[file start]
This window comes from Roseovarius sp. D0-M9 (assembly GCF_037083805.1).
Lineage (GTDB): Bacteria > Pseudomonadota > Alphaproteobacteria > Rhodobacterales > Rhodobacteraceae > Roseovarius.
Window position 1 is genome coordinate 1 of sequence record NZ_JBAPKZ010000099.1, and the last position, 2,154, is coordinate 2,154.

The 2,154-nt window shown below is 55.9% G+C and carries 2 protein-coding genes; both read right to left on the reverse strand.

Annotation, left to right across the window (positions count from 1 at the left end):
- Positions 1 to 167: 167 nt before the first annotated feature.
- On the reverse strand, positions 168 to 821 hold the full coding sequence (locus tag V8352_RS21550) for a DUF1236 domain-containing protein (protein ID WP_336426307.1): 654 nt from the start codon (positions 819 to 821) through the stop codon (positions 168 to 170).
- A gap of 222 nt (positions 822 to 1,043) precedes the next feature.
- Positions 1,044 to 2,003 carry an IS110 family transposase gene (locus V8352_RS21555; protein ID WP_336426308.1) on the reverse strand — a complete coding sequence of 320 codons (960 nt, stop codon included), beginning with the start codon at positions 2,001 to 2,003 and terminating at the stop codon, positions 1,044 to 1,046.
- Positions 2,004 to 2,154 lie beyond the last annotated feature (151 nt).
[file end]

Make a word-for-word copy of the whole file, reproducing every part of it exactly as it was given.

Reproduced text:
This window comes from Roseovarius sp. D0-M9 (assembly GCF_037083805.1).
Lineage (GTDB): Bacteria > Pseudomonadota > Alphaproteobacteria > Rhodobacterales > Rhodobacteraceae > Roseovarius.
Window position 1 is genome coordinate 1 of sequence record NZ_JBAPKZ010000099.1, and the last position, 2,154, is coordinate 2,154.

The 2,154-nt window shown below is 55.9% G+C and carries 2 protein-coding genes; both read right to left on the reverse strand.

Annotation, left to right across the window (positions count from 1 at the left end):
- Positions 1 to 167: 167 nt before the first annotated feature.
- On the reverse strand, positions 168 to 821 hold the full coding sequence (locus tag V8352_RS21550) for a DUF1236 domain-containing protein (protein ID WP_336426307.1): 654 nt from the start codon (positions 819 to 821) through the stop codon (positions 168 to 170).
- A gap of 222 nt (positions 822 to 1,043) precedes the next feature.
- Positions 1,044 to 2,003 carry an IS110 family transposase gene (locus V8352_RS21555; protein ID WP_336426308.1) on the reverse strand — a complete coding sequence of 320 codons (960 nt, stop codon included), beginning with the start codon at positions 2,001 to 2,003 and terminating at the stop codon, positions 1,044 to 1,046.
- Positions 2,004 to 2,154 lie beyond the last annotated feature (151 nt).